Air quality model intercomparison

Overview


Global forecasts of air quality are now available. The resolution of these forecasts is coarse compared to the size of a megacity. Also, the anthropogenic emissions are strong and their spatial and temporal variability is high in densely populated areas.  Diurnal cycles change between days of a week, pollutant concentrations along major roads with heavy traffic can be extremely elevated, by nearby green areas or residential neighborhoods can show a completely different scenario. Therefore, there is a need for high resolution modelling of air quality in order to accurately forecast the pollutant concentrations in megacities, such as São Paulo.


Moreover, a measurement network is necessary to evaluate and build an accurate model-based forecasting system. In São Paulo, the CETESB (Companhia Ambiental do Estado de São Paulo, https://cetesb.sp.gov.br/ar/qualar/) provides an excellent dataset to analyze the modelling outputs from different air quality simulations with 63 available measurement sites in the São Paulo region.
The model intercomparison that we carry out within the framework of Klimapolis aims to analyze the performance of the Chemistry-Transport models compared to air quality observations. The ultimate goal is to provide an operational system of air quality predictions for South America with a focus on the largest urban areas in Brazil, based on an ensemble forecast of the air quality using several models. This approach has already been used in different regions, showing the added value of the high-resolution modelling compared to the global forecast.

We evaluate strengths and weaknesses of the forecasted concentrations of the regulated pollutants (CO, O3, NO2, PM2.5, PM10), during three contrasting periods. For the first step, four Chemistry-Transport models are involved in the intercomparison using high-resolution, lower than 5 km.

Methodology


Three periods of 15-days have been selected which correspond to specific events:

  1. From 27 January to 12 February 2019, five days above the ozone air quality standard in São Paulo were monitored despite the intense precipitation occurring during this period.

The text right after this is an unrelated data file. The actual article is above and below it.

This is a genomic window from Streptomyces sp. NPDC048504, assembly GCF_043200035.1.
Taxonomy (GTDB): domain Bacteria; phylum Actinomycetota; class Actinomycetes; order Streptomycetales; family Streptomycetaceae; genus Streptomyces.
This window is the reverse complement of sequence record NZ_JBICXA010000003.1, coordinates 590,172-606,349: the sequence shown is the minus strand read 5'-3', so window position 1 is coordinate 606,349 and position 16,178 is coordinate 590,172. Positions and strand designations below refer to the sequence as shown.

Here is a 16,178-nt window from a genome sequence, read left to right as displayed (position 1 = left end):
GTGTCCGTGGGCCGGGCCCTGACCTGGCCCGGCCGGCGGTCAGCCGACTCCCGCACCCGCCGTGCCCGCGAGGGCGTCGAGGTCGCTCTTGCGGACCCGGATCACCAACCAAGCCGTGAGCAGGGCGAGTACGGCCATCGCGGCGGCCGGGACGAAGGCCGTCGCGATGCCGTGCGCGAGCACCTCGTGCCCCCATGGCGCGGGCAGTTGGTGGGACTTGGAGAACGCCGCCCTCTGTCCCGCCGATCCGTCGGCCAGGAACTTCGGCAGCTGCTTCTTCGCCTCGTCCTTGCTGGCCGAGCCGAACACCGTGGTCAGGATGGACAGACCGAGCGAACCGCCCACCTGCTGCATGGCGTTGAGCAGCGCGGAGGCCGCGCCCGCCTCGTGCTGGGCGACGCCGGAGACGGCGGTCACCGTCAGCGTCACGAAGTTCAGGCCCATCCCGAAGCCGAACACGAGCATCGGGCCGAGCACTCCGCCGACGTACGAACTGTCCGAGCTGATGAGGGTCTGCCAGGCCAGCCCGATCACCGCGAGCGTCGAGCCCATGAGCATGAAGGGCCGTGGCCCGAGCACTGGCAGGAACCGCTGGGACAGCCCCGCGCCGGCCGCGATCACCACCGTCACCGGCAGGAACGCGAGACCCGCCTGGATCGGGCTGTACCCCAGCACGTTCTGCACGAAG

2. From 8 to 21 August 2019, a period during which Biomass Burning aerosols from the Amazon basin transported to São Paulo, have created “black rain”.

  3. From 6 to 20 September 2019, there were episodes of high concentration of ozone and aerosols (PM2.5 and PM10).

These three periods are presented for CO, NO2, O3 and PM2.5 daily concentrations in Figure 1.  Using the CETESB network, we estimate a “city center” mean and standard deviation for these concentrations. To do so, we interpolated the observed and modelled data at a specific point, for São Paulo center (reference : Catedral da Sé). The city center mean is compared to the average of all the stations (orange line compared to green line in Figure 2).  Four additional areas will be studied in São Paulo state.
 

Figure 1: Map of the CETESB station locations. The circles represent the studied areas.

Figure 2: Daily concentrations of CO, NO2, O3 and PM2.5 during the year 2019 in São Paulo using all stations of the CETESB network that are within a radius of 30 km from the center (defined as Catedral da Sé). The three studied periods are highlighted with the red frames.

Models

 

Five institutes are involved in the activity, three institutes in Brazil and two in Germany. Three different air quality models will be used with four different model set-ups.

  1. The Max Planck Institute for Meteorology (MPI-M) provides simulations made with the WRFchem model. The simulations will be led by Dr. Adrien Deroubaix.

  2. The Universidade Federal de Minas Gerais (UFMG) provides simulations made with the WRF-SMOKE-CMAQ model. The simulations will be led by Prof. Taciana Toledo de Almeida Albuquerque.

  3. The Universidade Federal do Rio Grande do Norte (UFRN) together with the Rhenish Institute for Environmental Research (RIU) at the University of Cologne provide simulations made with EURAD-IM (EURopean Air Pollution Dispersion - Inverse Model). The simulations will be led by Prof. Judith Hoelzemann and Dr. Ediclê de Souza Fernandes Duarte.

  4. The Instituto de Astronomia, Geofísica e Ciências Atmosféricas (Universidade de São Paulo – USP) provides simulations made with the WRFchem model, led by Prof. Rita Yuri Ynoue and Prof. Maria de Fatima Andrade.

The model set-ups used by each institution is different depending on their input datasets for emission and meteorology, and also the chemical scheme, the spatial and temporal resolution, etc.  The aim of the intercomparison is to take advantage of this variability in the set-up of the models to identify the possible spread in the modelled air pollutant concentrations. The aim is to cover the range of possible forecasts, which represents the uncertainties in air quality forecasting using state-of-the-art meteorological-chemistry models. Previous studies have shown that the average of the models is often better than each individual model (e.g. Brasseur et al., 2019, ACP). We will analyze this question in the São Paulo region (see Figure 3 showing an example of analysis corresponding to 26-31 January 2019. 

Figure 3: Example of analysis of modelled (WRF-CHEM by MPI-M) and observed ozone (O3) concentration using (a) hourly data during the period 26-31 January 2019, and (b) average hourly concentrations and standard deviation. The modeled planetary boundary layer height (PBLH) are the green lines. The set-ups of the two models differ only in the number of vertical levels used, which is fixed at 37 for model 1 and 47 for model 2.

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